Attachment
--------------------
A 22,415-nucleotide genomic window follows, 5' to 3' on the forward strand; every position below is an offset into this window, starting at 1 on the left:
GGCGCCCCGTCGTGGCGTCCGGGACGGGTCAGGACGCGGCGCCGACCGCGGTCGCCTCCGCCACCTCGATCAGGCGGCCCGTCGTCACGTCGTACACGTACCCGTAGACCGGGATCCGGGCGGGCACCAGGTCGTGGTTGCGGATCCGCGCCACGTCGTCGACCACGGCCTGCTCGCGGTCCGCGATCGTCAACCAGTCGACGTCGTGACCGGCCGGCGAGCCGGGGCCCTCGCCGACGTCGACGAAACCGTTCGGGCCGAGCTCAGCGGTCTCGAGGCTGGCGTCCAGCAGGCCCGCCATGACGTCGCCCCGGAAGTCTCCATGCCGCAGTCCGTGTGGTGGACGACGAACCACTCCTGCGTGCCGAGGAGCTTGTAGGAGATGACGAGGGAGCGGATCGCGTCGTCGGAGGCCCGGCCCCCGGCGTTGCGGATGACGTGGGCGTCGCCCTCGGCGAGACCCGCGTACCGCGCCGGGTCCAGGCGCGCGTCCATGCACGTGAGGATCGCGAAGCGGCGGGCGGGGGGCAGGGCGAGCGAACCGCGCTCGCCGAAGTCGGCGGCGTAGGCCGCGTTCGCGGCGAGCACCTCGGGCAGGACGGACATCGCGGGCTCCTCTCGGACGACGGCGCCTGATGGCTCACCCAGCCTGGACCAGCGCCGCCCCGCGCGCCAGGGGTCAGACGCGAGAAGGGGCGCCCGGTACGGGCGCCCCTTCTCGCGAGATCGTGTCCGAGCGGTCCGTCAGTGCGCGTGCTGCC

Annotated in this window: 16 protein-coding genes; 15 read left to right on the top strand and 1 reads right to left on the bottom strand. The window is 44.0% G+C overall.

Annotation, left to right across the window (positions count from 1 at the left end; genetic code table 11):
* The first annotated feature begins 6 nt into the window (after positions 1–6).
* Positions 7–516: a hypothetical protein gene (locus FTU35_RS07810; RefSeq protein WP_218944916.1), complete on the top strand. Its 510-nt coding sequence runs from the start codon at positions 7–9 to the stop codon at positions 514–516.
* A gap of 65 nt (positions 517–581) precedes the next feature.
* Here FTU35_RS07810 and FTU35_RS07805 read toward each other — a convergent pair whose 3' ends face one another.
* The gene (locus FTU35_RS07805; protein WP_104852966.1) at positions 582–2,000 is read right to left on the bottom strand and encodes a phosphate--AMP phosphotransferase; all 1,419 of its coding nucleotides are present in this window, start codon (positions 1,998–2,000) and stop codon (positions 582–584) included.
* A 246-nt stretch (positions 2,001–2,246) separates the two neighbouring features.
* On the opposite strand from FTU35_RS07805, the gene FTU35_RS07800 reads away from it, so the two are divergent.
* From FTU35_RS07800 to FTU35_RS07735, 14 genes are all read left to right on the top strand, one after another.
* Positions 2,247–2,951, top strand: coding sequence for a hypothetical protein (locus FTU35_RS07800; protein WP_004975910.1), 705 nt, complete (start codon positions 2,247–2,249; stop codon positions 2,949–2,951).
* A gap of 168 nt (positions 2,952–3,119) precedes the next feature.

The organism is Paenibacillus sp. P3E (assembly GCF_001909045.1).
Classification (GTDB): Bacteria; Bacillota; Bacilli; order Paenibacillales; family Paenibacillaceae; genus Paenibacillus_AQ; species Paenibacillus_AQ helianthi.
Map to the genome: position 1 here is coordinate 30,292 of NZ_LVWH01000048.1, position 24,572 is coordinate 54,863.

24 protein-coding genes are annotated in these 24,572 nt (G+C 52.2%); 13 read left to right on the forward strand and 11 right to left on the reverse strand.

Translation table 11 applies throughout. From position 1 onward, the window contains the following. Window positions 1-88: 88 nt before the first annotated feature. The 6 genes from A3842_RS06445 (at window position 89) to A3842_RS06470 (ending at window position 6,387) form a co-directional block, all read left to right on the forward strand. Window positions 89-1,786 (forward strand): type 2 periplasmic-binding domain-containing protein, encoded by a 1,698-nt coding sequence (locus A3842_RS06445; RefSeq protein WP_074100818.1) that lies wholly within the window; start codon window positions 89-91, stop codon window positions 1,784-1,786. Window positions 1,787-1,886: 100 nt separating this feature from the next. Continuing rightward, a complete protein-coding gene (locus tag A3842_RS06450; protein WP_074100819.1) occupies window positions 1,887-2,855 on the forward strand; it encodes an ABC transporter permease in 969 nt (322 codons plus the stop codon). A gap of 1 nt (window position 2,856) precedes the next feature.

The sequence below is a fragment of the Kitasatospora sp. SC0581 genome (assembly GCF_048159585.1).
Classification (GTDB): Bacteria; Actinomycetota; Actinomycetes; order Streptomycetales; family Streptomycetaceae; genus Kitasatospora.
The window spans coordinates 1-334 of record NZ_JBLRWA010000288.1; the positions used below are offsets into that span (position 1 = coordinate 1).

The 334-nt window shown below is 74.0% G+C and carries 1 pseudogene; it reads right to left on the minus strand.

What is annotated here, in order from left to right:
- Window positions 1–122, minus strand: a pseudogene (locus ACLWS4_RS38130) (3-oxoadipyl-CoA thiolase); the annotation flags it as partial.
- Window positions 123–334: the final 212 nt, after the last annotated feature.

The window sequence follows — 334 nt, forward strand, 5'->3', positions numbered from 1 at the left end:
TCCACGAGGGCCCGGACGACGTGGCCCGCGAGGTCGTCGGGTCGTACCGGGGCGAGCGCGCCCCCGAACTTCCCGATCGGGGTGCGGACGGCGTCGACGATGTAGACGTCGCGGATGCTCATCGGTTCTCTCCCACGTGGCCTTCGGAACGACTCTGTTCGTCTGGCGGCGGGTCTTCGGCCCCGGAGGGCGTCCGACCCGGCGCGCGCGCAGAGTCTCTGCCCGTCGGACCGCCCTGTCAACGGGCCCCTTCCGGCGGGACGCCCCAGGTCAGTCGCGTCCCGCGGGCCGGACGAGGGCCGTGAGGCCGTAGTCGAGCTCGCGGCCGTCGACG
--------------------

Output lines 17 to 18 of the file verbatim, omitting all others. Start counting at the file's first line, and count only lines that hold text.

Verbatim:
Map to the genome: position 1 here is coordinate 30,292 of NZ_LVWH01000048.1, position 24,572 is coordinate 54,863.

24 protein-coding genes are annotated in these 24,572 nt (G+C 52.2%); 13 read left to right on the forward strand and 11 right to left on the reverse strand.